Transformational flight prepares path to operations
By Kenneth H. Goodrich and Michael D. Patterson|December 2022
The Transformational Flight Integration Committee serves as a focal point for a community of practice engaged in technical, business and societal issues associated with transformational approaches to on-demand air mobility enabled by the convergence of advanced technologies.
With targeted service entry dates only a few years away, the advanced air mobility industry, regulators and the broader community ramped up their efforts this year to meet the ambitious timelines. Beyond certified aircraft, service entry requires regulatory paths for ground infrastructure and pilots. In support of the former, FAA released Draft Engineering Brief No. 105, Vertiport Design in February to help ensure ground infrastructure will be ready for novel electric vertical takeoff and landing aircraft. Less than a month later, the European Union Aviation Safety Agency released its own design specifications for vertiports. FAA published the final vertiport design brief in September.
In March, the U.S. National Transportation Safety Board released a preliminary report on the February crash of a Joby Aviation S4-2 experimental eVTOL. The aircraft experienced a “component failure” during high-speed testing outside the design operating envelope and was “substantially damaged,” investigators said. As the remotely piloted prototype was unoccupied and operating over an uninhabited area, there were no injuries, and Joby resumed testing in March with a second prototype. The accident highlighted the developmental nature of these novel aircraft and resolve of the industry to aggressively move ahead.
In April, Textron — parent company of the Cessna, Beechcraft and Bell brands — completed its acquisition of Slovenia-based Pipistrel, a leader in electrically powered aircraft. Textron expects to enable Pipistrel to accelerate its development and certification of electric and hybrid-electric aircraft.
In a shift surprising to many, FAA in May signaled a decision to dramatically alter how it will certify eVTOL aircraft designs having wings for forward flight and powered lift for vertical takeoff and landing. Previously, several companies said they had agreements with FAA to certify their designs as Part 23 airplanes with special conditions for the vertical flight capabilities. FAA now says these aircraft will be type certified under a new category, powered-lift, using 14 CFR Part 21.17(b). Although the change is expected to have limited impact on the type certification process, it has significant ramifications for pilot licensing, airspace integration and approval of commercial operations.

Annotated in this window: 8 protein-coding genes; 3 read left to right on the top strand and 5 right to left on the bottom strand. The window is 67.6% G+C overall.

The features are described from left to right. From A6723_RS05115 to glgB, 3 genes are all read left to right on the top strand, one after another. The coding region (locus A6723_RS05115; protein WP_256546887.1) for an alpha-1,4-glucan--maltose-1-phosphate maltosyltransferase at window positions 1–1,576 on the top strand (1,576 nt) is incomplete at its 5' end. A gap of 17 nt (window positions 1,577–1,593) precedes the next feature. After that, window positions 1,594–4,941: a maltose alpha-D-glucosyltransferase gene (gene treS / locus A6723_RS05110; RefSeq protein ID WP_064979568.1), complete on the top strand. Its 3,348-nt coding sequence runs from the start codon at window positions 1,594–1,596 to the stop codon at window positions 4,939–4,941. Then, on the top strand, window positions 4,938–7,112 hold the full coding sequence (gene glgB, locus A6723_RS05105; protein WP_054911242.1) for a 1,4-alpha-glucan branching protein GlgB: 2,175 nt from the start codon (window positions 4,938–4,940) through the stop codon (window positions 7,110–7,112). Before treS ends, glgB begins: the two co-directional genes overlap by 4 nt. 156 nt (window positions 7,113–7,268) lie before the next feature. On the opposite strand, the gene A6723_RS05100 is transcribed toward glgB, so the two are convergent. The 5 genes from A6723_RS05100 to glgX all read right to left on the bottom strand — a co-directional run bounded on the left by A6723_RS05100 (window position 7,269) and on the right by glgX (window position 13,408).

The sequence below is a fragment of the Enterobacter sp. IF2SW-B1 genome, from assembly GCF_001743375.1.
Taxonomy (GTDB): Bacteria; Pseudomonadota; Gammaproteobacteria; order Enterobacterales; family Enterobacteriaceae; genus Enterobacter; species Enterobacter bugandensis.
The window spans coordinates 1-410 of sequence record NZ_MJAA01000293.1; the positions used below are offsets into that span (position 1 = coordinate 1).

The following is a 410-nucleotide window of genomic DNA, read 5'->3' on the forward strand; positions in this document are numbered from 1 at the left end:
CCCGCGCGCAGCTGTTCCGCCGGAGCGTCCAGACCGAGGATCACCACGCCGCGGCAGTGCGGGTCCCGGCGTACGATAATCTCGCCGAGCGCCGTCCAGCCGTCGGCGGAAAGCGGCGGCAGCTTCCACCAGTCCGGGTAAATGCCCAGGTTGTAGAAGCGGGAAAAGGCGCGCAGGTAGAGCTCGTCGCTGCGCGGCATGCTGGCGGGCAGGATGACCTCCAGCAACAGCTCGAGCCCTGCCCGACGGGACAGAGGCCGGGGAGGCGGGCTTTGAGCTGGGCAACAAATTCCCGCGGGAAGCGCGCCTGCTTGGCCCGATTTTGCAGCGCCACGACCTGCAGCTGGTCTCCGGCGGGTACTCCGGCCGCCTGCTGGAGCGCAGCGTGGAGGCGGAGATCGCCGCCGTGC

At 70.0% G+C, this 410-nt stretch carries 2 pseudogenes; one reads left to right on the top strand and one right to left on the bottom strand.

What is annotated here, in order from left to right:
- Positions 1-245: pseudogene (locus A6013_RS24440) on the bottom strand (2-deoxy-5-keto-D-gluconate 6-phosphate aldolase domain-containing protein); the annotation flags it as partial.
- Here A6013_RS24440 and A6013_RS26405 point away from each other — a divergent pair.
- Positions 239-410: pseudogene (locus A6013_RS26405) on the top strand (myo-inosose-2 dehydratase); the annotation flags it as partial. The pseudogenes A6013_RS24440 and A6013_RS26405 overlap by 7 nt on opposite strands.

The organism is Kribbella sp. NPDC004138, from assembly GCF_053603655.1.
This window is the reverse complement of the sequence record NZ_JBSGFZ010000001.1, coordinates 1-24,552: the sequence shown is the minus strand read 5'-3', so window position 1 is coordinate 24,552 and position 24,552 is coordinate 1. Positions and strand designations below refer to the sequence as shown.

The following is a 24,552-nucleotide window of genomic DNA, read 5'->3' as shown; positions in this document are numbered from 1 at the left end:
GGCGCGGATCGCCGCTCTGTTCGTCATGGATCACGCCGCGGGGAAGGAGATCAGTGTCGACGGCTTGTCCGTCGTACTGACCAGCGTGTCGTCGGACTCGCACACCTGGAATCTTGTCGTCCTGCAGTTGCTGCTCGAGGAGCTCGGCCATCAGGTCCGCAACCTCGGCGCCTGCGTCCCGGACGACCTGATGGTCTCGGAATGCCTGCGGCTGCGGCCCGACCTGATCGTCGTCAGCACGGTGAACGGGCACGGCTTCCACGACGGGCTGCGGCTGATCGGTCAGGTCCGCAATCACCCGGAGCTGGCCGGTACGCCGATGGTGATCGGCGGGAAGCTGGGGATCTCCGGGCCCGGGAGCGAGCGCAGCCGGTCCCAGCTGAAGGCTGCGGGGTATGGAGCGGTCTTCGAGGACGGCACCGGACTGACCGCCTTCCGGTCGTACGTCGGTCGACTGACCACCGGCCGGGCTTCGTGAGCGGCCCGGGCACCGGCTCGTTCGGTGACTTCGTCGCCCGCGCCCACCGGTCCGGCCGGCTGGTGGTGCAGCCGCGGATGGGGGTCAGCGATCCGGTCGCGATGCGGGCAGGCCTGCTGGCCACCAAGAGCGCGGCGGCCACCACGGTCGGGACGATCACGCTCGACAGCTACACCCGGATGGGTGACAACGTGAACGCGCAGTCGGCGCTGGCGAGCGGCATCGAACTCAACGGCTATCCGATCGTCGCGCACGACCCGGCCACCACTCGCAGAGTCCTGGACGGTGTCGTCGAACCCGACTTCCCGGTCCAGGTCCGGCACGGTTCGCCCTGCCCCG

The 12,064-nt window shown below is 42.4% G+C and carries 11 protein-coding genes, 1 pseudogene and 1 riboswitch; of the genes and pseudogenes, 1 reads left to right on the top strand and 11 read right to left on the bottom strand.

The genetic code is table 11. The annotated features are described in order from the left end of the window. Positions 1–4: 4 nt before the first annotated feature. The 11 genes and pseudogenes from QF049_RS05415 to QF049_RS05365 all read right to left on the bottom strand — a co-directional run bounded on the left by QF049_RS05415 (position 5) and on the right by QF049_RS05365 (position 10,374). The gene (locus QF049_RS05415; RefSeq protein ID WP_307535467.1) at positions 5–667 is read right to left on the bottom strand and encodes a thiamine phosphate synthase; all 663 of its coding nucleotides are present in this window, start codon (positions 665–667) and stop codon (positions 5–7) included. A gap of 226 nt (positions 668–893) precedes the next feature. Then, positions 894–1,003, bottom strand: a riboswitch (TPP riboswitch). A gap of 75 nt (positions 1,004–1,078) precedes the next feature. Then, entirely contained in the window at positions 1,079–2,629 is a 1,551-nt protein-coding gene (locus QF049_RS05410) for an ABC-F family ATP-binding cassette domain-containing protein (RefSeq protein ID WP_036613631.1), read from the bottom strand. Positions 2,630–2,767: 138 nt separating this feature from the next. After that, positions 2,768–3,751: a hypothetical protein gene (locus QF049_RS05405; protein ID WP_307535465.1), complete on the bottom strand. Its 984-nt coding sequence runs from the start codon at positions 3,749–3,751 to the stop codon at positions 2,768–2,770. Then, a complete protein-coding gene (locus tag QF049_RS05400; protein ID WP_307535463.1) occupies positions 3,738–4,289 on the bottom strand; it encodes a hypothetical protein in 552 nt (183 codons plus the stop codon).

Also in May, Beta Technologies of Vermont completed a flight from Plattsburgh, New York, to Bentonville, Arkansas, a distance of over 2,250 kilometers, with its Alia electric prototype aircraft. The demonstration involved seven intermediate stops over eight days and used both permanent and portable charging stations.
In May, NASA and Joby Aviation announced results from acoustic flight tests conducted with Joby’s prototype aircraft through the Advanced Air Mobility National Campaign in 2021. Extensive ground-based acoustic measurements were gathered via microphones during all phases of flight, and the data provides initial insight into the potential community impact of the aircraft. Results indicated that eVTOL aircraft have the potential to produce notably lower sound pressure levels than traditional helicopters in similar flight conditions.
In September and with broad bipartisan support, the U.S. Congress passed the Advanced Air Mobility Coordination and Leadership Act, which directs the U.S. Department of Transportation to establish an AAM interagency working group to plan and coordinate efforts related to the safety, infrastructure, physical security, cybersecurity and federal investment necessary to bolster the AAM ecosystem, particularly passenger-carrying aircraft, in the United States. President Joe Biden signed the bill into law in October.